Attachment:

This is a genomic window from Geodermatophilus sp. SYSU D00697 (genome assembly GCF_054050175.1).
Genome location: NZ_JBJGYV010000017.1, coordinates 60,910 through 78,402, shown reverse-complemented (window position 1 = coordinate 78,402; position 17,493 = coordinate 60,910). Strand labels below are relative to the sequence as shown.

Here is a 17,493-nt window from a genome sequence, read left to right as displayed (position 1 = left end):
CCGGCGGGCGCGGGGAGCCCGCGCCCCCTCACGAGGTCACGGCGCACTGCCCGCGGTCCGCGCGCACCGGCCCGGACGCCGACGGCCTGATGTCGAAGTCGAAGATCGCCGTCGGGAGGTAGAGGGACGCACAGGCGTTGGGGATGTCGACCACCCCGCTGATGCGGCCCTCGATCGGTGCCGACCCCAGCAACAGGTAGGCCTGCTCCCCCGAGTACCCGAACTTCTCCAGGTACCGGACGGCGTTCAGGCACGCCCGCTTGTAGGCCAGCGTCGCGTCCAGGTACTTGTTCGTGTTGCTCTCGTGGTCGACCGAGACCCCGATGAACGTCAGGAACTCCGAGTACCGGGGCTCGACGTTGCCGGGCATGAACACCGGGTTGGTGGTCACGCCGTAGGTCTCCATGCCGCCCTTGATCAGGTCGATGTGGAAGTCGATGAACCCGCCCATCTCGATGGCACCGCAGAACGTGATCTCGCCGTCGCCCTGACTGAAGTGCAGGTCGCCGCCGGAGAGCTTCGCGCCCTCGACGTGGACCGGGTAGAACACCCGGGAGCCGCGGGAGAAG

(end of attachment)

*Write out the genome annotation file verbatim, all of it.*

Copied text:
This is a genomic window from Geodermatophilus sp. SYSU D00697 (genome assembly GCF_054050175.1).
Genome location: NZ_JBJGYV010000017.1, coordinates 60,910 through 78,402, shown reverse-complemented (window position 1 = coordinate 78,402; position 17,493 = coordinate 60,910). Strand labels below are relative to the sequence as shown.

Here is a 17,493-nt window from a genome sequence, read left to right as displayed (position 1 = left end):
CCGGCGGGCGCGGGGAGCCCGCGCCCCCTCACGAGGTCACGGCGCACTGCCCGCGGTCCGCGCGCACCGGCCCGGACGCCGACGGCCTGATGTCGAAGTCGAAGATCGCCGTCGGGAGGTAGAGGGACGCACAGGCGTTGGGGATGTCGACCACCCCGCTGATGCGGCCCTCGATCGGTGCCGACCCCAGCAACAGGTAGGCCTGCTCCCCCGAGTACCCGAACTTCTCCAGGTACCGGACGGCGTTCAGGCACGCCCGCTTGTAGGCCAGCGTCGCGTCCAGGTACTTGTTCGTGTTGCTCTCGTGGTCGACCGAGACCCCGATGAACGTCAGGAACTCCGAGTACCGGGGCTCGACGTTGCCGGGCATGAACACCGGGTTGGTGGTCACGCCGTAGGTCTCCATGCCGCCCTTGATCAGGTCGATGTGGAAGTCGATGAACCCGCCCATCTCGATGGCACCGCAGAACGTGATCTCGCCGTCGCCCTGACTGAAGTGCAGGTCGCCGCCGGAGAGCTTCGCGCCCTCGACGTGGACCGGGTAGAACACCCGGGAGCCGCGGGAGAAG